Under Dribbles & Drops the calculation I believe is incorrect; 0.1cc in 1,000cc is 0.01% not 0.1% so it becomes 99.99% – big improvement.Aug 1, 2012 at 4:32 pm #1899337
Lance MBPL Member
Thanks for the great article.
One source that has helped me decide which water to treat, which method to use, and how long to wait is the EPA Guide Standard and Protocol for Testing Microbiological Water Purifiers.
In particular, Appendix A "Summary for Basis of Standards and Test Water Parameters" has lots of good information. Here’s my translation:
Regarding the 6 log reduction in bacteria:
1. Studies show that raw sewage can contain 10 billion coliform bacteria per liter.
2. Polluted streams can contain 1 million coliform bacteria per liter.
3. Adding a liter of raw sewage to a small (12’ diameter x 3’ deep) backyard swimming pool yields concentrations found in polluted streams.
4. After treatment, a liter of the polluted water should have no more than 1 bacterium.
Regarding the 4 log reduction in viruses:
1. In the United States concentrations of enteric viruses are estimated from 100 to 10,000 per liter in raw sewage.
2. It is estimated that natural waters contaminated with raw sewage may contain from 10 to 100 enteric viruses per liter.
3. Adding a liter of raw sewage to 100 liters of water yields virus concentrations found in polluted streams.
4. After treatment, a liter of the polluted water should have less than one virus (none).
Regarding the 3 log reduction in cysts:
1. Cyst reduction standards are based on Giardia only and some educated assumptions.
2. “Unpublished data” indicate very low levels of cysts in natural waters from less than 1 per liter to less than 10 per liter.
3. After treatment, a liter of polluted water should have less than one cyst (none).
Regarding test waters:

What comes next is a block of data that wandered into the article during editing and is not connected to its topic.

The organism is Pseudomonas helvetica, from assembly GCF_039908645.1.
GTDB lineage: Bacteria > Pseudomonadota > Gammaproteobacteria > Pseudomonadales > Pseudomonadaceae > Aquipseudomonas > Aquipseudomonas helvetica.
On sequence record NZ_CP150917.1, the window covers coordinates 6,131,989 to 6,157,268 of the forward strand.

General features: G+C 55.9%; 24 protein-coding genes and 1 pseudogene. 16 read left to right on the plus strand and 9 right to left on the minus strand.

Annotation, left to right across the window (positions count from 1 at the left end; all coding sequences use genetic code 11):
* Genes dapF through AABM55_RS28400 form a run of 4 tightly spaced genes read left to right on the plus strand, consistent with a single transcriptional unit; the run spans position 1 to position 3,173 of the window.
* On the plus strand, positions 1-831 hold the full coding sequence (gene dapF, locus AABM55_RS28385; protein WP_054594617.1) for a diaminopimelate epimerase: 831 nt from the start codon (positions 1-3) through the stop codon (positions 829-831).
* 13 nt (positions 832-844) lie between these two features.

1. The general test water (#1) and the stress test waters (#2-5) are all doped with the same concentrations of bacteria, virus and cysts.
2. General test waters are 68(+/-) degrees Fahrenheit. Stress test waters are 39(+/-) degrees Fahrenheit.
3. Other differences between general test water (#1) and the stress test waters (#2-5) are pH, turbidity, total dissolved solids, and total organic carbon.
4. (Bacteria, virus and cyst reduction is more successful in the general test waters.)
Here’s a link to the EPA protocol
I'd guess that contamination levels in most back country water doesn't come close to the EPA test protocol levels.Aug 4, 2012 at 4:36 pm #1900192
Tom KirchnerBPL Member
@ouzelLocale: Pacific Northwest/Sierra
I look forward to Part 3. The real world is where the action is at.
Thank you Roger, Will, and Rick for taking the time and effort to do this series.Aug 5, 2012 at 2:15 am #1900310
Richard ScruggsBPL Member
Roger et al. —
If space permits in Part 3, hope you can cover how much Jack Daniels is needed to take care of all the bugs in a liter of typical backcountry water.
A ratio of 2 to 1, Jack to water? Or something a little (or a lot) stiffer?
Thanks. Great series of articles!Aug 6, 2012 at 1:55 pm #1900662
A very thorough, informative series Roger. Looking forward to part 3.Aug 23, 2012 at 10:50 am #1905306
Alan Van DrieMember
Great article, but here is small correction to your math….
0.1cc out of 1000cc (1L) is 0.01% not 0.1%. So thats 4 nines dilution not 3Sep 12, 2012 at 1:29 am #1911498
@rcaffinLocale: Wollemi & Kosciusko NPs, Europe
Just back from 2 months walking in Europe – hence delay in replying.
> It is apparent that you missed some of the finer points of microbiology
Well, glossed over, anyhow.
> Even an absolute filter can let these small daughter cells through. While I have
> used filters, I do not trust them for this reason. Especially where I will be
> drinking water several hours after filtering, the cells get a chance to grow
> after dividing.
Hum … good point! Thank you.
I switched to a Steripen some years ago. However, by now I suspect both Sue and I have built up some inate resistance. (Especially to European cows…)
CheersSep 12, 2012 at 3:08 am #1911501
Roger, Wow, walking in Europe twice now. You lucky SOB! Hope you had fun! You were missed.
Anyway, as I mentioned, cells do not devide evenly. They are also vulnerable to being killed by chemicals at that point, ie, they have incomplete cell walls. They are also vulnerable to your bodies digestive process, a form of immunity if you want to include it as such.
Yeah, the Steripens are pretty good. UV is an excellent disrupter of cellular DNA. I lost mine last year on a steep and rugged downhill. I got another, but the lamp blew. I have a note into them about the cost of replacement.Sep 12, 2012 at 7:44 am #1911544
Roger seems to be in a pattern of spending our summer in the Northern hemisphere and our winter in the Southern hemisphere
Nice Roger!Sep 12, 2012 at 1:11 pm #1911654
Jerry, Yeah, I could only wish I culd trapse all over the world…Sep 12, 2012 at 3:49 pm #1911704
@rcaffinLocale: Wollemi & Kosciusko NPs, Europe
> Wow, walking in Europe twice now.
errr… seven times.